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Topic: Powering 1/2hp dc motor (Read 994 times) previous topic - next topic

uler3161

I have a 1/2 hp 12vdc motor on a piece of equipment. I don't have the motor specs in front of me, but a web search suggests it is a 1700 rpm motor that uses between 10 and 60 amps.

Currently it has speed control in one direction, but a set speed in the other. I want to be able to replicate this ability and power the direction and speed from my Arduino if possible. I might even want to control speed in both directions. I may also look into updating to a 3/4hp motor at some point (10 to 75A), so I'd like to get a controller I could still use with that.

I'm pretty new to electronics, but I'm guessing I need some kind of H-bridge for this? All the ones I find seem to be for smaller motors. Is there something out there that someone can point me to? I'd be willing to build an H-bridge if I can get a good grasp on what components I need. Thanks.


Erdin

You need a full H-bridge.
You could build a H-bridge with power mosfets.
But also a number of mosfet H-bridge modules can handle that current.
You might have to figure out yourself how to connect them.

This one is too expensive, http://www.robotpower.com/products/osmc_info.html
And I can't find others right now.

AWOL

Quote
10 and 60 amps.

60 amps at 12V is more like 1hp. (1hp = 740W)
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uler3161


Quote
10 and 60 amps.

60 amps at 12V is more like 1hp. (1hp = 740W)


Thanks. The amperage values were what someone posted on a forum somewhere. 60A would be equivalent of running a 1/2hp on 6V wouldn't it? I know the existing motor controller has a 12V input, but maybe it's actually only allowing up to 6V to the motor.

afremont

My guess is the 60A is the locked rotor current + inrush current.
Experience, it's what you get when you were expecting something else.

uler3161

I found http://hades.mech.northwestern.edu/index.php/Driving_a_high_current_DC_Motor_using_an_H-bridge. Since my input is 12V, could I simply lose the dc-dc converter and be ok?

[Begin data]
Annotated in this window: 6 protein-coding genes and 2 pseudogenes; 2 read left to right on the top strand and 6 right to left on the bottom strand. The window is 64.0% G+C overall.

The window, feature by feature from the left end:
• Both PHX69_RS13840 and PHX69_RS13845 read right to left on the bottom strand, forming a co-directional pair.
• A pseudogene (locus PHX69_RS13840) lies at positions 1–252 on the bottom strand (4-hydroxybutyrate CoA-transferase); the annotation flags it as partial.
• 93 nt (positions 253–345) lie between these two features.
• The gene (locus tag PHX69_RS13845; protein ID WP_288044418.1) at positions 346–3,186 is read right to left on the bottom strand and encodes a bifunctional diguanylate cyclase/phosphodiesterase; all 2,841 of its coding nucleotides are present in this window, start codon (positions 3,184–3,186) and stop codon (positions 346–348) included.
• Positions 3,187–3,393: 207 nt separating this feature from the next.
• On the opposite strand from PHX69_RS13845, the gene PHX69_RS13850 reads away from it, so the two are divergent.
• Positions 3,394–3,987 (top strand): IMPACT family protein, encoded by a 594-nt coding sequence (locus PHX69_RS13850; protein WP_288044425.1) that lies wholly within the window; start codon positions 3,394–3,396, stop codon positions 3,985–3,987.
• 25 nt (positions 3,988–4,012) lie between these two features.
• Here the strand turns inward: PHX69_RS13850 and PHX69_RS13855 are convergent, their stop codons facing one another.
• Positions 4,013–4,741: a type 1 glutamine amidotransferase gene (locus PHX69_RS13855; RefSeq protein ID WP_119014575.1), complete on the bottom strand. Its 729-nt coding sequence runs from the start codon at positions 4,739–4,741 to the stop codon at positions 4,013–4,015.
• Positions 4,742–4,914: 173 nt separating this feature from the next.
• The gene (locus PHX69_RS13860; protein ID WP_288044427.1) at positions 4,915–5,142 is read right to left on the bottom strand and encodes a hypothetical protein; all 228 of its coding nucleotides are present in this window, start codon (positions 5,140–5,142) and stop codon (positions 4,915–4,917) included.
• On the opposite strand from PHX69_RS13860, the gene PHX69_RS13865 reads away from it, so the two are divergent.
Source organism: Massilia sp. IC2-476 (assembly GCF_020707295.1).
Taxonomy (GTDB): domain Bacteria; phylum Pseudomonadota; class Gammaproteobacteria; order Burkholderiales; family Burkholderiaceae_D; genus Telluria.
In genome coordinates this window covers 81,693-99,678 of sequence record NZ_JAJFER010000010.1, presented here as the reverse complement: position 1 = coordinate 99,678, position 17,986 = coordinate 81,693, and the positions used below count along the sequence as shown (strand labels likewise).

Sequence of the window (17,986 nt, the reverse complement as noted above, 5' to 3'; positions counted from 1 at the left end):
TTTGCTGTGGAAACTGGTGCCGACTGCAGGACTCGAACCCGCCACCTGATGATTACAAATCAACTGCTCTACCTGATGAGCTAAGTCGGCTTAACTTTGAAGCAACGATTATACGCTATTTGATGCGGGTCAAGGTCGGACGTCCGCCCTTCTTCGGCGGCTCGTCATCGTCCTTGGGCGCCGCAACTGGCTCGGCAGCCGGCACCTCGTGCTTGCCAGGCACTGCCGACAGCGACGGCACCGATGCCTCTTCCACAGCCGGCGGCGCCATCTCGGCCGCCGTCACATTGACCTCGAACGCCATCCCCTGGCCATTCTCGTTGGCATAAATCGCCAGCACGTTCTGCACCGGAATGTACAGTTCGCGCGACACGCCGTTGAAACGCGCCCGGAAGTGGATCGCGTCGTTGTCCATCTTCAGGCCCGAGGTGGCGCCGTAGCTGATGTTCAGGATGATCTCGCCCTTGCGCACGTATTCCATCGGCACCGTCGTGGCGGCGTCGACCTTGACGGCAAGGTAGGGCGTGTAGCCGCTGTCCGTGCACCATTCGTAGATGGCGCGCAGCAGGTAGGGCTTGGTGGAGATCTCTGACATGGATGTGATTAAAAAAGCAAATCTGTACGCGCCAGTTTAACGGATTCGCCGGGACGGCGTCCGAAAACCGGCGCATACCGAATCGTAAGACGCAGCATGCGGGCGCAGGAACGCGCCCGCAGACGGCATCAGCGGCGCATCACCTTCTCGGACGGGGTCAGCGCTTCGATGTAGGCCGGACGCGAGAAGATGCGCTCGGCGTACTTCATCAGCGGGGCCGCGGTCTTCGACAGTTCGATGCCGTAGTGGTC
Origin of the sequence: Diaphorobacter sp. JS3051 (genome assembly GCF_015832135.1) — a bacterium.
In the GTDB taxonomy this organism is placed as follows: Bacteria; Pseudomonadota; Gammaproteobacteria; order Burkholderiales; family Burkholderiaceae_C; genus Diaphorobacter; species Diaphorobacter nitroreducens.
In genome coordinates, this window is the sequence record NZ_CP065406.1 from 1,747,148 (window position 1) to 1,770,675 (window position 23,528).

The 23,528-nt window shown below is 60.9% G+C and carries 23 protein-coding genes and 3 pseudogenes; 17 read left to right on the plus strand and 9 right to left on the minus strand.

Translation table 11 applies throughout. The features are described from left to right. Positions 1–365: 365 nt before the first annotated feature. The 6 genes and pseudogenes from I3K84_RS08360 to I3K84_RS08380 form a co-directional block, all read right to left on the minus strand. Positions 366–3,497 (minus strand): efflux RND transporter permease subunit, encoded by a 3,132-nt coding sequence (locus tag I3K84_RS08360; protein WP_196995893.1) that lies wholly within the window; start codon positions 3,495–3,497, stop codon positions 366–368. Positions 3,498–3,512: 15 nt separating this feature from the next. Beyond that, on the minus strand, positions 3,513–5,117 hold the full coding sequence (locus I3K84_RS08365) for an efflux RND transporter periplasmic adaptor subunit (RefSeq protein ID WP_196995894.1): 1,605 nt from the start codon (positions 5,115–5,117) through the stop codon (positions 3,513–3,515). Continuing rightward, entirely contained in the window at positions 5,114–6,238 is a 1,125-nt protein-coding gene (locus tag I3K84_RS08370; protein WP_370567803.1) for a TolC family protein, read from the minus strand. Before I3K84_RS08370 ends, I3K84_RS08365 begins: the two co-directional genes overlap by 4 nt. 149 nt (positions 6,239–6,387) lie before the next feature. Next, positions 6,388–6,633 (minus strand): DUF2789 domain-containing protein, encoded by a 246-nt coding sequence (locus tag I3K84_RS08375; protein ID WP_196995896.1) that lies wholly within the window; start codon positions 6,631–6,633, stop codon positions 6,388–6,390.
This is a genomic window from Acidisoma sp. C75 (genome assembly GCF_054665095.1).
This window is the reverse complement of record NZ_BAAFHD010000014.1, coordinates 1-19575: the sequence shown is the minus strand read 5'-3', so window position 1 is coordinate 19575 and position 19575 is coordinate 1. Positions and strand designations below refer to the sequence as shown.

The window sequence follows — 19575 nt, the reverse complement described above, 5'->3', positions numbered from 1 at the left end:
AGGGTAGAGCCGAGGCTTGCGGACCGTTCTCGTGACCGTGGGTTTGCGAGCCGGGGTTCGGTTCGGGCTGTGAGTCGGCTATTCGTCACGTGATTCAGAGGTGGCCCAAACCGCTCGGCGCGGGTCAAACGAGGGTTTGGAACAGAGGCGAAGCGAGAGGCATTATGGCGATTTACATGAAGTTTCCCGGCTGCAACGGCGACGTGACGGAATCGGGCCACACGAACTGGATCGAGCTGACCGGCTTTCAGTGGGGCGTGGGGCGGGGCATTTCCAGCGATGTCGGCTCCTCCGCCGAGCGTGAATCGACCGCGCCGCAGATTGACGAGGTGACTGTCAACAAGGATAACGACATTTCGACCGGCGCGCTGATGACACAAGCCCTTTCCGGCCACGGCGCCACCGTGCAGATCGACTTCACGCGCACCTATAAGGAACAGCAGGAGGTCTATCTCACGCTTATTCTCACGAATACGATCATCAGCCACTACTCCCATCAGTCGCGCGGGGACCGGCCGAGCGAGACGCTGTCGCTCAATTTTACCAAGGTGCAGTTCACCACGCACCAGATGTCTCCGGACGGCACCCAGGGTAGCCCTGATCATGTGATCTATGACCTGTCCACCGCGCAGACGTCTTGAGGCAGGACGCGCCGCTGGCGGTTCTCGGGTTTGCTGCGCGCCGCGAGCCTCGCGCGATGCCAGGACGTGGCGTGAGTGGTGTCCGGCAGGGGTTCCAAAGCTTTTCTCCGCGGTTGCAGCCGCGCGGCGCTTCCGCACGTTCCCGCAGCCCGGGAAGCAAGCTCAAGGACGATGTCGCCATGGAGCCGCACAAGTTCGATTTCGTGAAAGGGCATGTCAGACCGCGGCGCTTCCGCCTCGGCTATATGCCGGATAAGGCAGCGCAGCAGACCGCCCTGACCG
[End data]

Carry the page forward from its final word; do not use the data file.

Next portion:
Assuming this circuit would be ok, how would I be controlling it on a arduino? It sounds like to be stationary, I need to write a value of 127 to it? Closer I get to 255 would mean faster in one direction, while closer to 0 would mean faster in the other direction?

Chagrin

Wouldn't it be a lot simpler just to throw in a DPDT switch so you can reverse the leads on the motor?

wizdum


Wouldn't it be a lot simpler just to throw in a DPDT switch so you can reverse the leads on the motor?


Or even something like this with DPDT relays:
http://www.homebuiltrovs.com/howtorelays.html

Thats a lot of current, I doubt there is a cheap solution using MOSFET H-Bridges.

EDIT: Scratch that, didn't notice the speed control requirement.
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uler3161


Wouldn't it be a lot simpler just to throw in a DPDT switch so you can reverse the leads on the motor?


I do think it should be simpler to reverse the leads like that. I'm guessing the schematic I posted is done that way so that only one wire is used to control both direction and speed? Or am I just reading it wrong?

Chagrin

My point was that you already have variable speed in one direction. If you use a DPDT switch on the motor leads to reverse them then you can use the same variable speed to go in the other direction.

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